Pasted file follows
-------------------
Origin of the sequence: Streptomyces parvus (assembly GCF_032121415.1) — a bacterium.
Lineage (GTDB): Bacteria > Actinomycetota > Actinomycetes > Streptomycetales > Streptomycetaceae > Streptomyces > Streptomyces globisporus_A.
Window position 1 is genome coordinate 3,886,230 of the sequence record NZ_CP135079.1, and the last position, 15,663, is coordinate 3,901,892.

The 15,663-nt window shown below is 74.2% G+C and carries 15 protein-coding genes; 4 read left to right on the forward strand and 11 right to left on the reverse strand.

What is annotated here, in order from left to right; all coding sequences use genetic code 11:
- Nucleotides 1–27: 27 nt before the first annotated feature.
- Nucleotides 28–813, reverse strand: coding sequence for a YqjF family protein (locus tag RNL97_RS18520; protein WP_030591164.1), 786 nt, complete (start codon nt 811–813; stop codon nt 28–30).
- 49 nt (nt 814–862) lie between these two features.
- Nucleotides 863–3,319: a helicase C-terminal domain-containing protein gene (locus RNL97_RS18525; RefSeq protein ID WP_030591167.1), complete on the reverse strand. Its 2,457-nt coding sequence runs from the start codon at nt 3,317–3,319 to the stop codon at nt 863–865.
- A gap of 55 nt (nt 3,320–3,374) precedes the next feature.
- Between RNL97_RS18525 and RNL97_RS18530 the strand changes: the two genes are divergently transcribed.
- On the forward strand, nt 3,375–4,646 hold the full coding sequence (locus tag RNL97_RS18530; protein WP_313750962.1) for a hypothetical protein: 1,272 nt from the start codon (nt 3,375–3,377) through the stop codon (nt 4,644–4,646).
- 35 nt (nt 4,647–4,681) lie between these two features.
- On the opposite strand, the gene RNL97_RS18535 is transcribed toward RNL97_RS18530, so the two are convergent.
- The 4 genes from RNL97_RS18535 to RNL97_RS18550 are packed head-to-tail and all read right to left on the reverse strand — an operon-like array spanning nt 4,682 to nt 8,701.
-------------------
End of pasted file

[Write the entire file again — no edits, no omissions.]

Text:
Origin of the sequence: Streptomyces parvus (assembly GCF_032121415.1) — a bacterium.
Lineage (GTDB): Bacteria > Actinomycetota > Actinomycetes > Streptomycetales > Streptomycetaceae > Streptomyces > Streptomyces globisporus_A.
Window position 1 is genome coordinate 3,886,230 of the sequence record NZ_CP135079.1, and the last position, 15,663, is coordinate 3,901,892.

The 15,663-nt window shown below is 74.2% G+C and carries 15 protein-coding genes; 4 read left to right on the forward strand and 11 right to left on the reverse strand.

What is annotated here, in order from left to right; all coding sequences use genetic code 11:
- Nucleotides 1–27: 27 nt before the first annotated feature.
- Nucleotides 28–813, reverse strand: coding sequence for a YqjF family protein (locus tag RNL97_RS18520; protein WP_030591164.1), 786 nt, complete (start codon nt 811–813; stop codon nt 28–30).
- 49 nt (nt 814–862) lie between these two features.
- Nucleotides 863–3,319: a helicase C-terminal domain-containing protein gene (locus RNL97_RS18525; RefSeq protein ID WP_030591167.1), complete on the reverse strand. Its 2,457-nt coding sequence runs from the start codon at nt 3,317–3,319 to the stop codon at nt 863–865.
- A gap of 55 nt (nt 3,320–3,374) precedes the next feature.
- Between RNL97_RS18525 and RNL97_RS18530 the strand changes: the two genes are divergently transcribed.
- On the forward strand, nt 3,375–4,646 hold the full coding sequence (locus tag RNL97_RS18530; protein WP_313750962.1) for a hypothetical protein: 1,272 nt from the start codon (nt 3,375–3,377) through the stop codon (nt 4,644–4,646).
- 35 nt (nt 4,647–4,681) lie between these two features.
- On the opposite strand, the gene RNL97_RS18535 is transcribed toward RNL97_RS18530, so the two are convergent.
- The 4 genes from RNL97_RS18535 to RNL97_RS18550 are packed head-to-tail and all read right to left on the reverse strand — an operon-like array spanning nt 4,682 to nt 8,701.